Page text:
Faculty and Staff
16th President of the United States
Office: Oval Office
Hannibal Hamlin (1861–1865)
Andrew Johnson (1865)
Abraham Lincoln was born February 12, 1809, the second child of Thomas and Nancy Hanks Lincoln, in a one-room log cabin on the Sinking Spring Farm in Hardin County, Kentucky (now LaRue County). He was a descendant of Samuel Lincoln, who migrated from Norfolk, England to Hingham, Massachusetts, in 1638. Samuel's grandson and great-grandson began the family's western migration, which passed through New Jersey, Pennsylvania, and Virginia. Lincoln's paternal grandfather and namesake, Captain Abraham Lincoln, moved the family from Virginia to Jefferson County, Kentucky in the 1780s. Captain Lincoln was killed in an Indian raid in 1786. His children, including six-year-old Thomas, the future president's father, witnessed the attack. After his father's murder, Thomas was left to make his own way on the frontier, working at odd jobs in Kentucky and in Tennessee, before settling with members of his family in Hardin County, Kentucky, in the early 1800s.
Queen of the United Kingdom
Office: Kensington Palace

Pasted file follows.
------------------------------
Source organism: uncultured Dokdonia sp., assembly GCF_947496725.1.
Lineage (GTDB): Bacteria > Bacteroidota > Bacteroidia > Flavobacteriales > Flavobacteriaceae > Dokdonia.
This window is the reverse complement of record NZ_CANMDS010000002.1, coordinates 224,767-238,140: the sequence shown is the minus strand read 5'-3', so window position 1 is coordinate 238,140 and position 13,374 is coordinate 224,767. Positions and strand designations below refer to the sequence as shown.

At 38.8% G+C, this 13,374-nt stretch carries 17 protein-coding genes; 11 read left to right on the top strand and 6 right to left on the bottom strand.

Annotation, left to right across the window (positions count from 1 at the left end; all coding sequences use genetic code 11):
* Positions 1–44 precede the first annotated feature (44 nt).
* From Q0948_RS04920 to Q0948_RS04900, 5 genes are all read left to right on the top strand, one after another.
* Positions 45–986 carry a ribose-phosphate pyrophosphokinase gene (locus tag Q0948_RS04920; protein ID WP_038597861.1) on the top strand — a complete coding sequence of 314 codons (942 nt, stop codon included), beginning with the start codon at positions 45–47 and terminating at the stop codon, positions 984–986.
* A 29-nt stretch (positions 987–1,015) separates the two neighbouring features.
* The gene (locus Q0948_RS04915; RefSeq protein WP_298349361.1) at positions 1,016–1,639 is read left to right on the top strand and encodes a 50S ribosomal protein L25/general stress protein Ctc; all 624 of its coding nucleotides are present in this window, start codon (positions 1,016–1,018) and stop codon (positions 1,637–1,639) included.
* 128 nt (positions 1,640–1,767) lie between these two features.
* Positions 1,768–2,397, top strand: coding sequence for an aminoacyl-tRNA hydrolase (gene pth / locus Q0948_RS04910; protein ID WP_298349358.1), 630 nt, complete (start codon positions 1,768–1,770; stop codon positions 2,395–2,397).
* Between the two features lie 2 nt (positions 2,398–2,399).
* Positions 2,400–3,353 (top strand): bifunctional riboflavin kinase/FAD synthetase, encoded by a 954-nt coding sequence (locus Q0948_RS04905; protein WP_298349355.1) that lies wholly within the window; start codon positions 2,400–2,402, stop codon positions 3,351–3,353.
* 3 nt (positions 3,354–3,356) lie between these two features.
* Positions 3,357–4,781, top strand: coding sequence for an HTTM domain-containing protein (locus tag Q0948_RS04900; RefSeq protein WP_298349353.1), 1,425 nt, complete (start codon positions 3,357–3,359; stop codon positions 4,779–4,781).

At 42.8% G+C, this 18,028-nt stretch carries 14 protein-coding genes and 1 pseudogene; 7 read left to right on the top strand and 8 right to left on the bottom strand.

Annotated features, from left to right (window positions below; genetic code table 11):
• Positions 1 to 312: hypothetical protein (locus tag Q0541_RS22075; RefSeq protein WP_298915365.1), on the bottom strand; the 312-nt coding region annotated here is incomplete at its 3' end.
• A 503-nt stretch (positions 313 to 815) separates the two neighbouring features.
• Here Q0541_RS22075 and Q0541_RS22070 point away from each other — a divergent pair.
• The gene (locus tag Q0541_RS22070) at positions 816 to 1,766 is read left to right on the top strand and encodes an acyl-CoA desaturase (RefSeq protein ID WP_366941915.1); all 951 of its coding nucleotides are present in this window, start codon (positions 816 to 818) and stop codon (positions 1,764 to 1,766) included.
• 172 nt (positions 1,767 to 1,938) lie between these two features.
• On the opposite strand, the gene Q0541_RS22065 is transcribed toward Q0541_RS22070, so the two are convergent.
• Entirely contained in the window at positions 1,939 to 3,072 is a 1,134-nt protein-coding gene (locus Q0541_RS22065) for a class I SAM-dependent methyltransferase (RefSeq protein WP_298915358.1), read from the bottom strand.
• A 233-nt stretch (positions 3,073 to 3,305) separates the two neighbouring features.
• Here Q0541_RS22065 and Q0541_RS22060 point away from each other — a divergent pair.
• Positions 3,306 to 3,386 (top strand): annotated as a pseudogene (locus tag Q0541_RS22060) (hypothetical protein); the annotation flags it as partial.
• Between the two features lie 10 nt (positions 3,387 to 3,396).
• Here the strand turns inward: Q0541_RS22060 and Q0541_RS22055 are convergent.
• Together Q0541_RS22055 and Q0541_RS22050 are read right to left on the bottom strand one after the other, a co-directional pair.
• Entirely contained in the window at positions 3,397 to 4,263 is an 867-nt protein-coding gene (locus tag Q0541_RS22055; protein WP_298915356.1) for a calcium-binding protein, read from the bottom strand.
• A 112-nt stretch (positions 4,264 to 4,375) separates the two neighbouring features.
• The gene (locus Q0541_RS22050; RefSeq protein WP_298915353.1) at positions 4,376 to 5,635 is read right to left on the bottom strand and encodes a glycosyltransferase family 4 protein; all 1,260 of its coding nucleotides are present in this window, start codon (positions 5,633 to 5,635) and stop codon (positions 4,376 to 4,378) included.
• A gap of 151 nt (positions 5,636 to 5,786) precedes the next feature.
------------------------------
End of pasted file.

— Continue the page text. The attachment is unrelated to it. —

Spouse: Albert of Saxe-Coburg and Gotha
According to one of her biographers, Giles St Aubyn, Victoria wrote an average of 2,500 words a day during her adult life. From July 1832 until just before her death, she kept a detailed journal, which eventually encompassed 122 volumes. After Victoria's death, her youngest daughter, Princess Beatrice, was appointed her literary executor. Beatrice transcribed and edited the diaries covering Victoria's accession onwards, and burned the originals in the process. Despite this destruction, much of the diaries still exist. In addition to Beatrice's edited copy, Lord Esher transcribed the volumes from 1832 to 1861 before Beatrice destroyed them. Part of Victoria's extensive correspondence has been published in volumes edited by A. C. Benson, Hector Bolitho, George Earle Buckle, Lord Esher, Roger Fulford, and Richard Hough among others.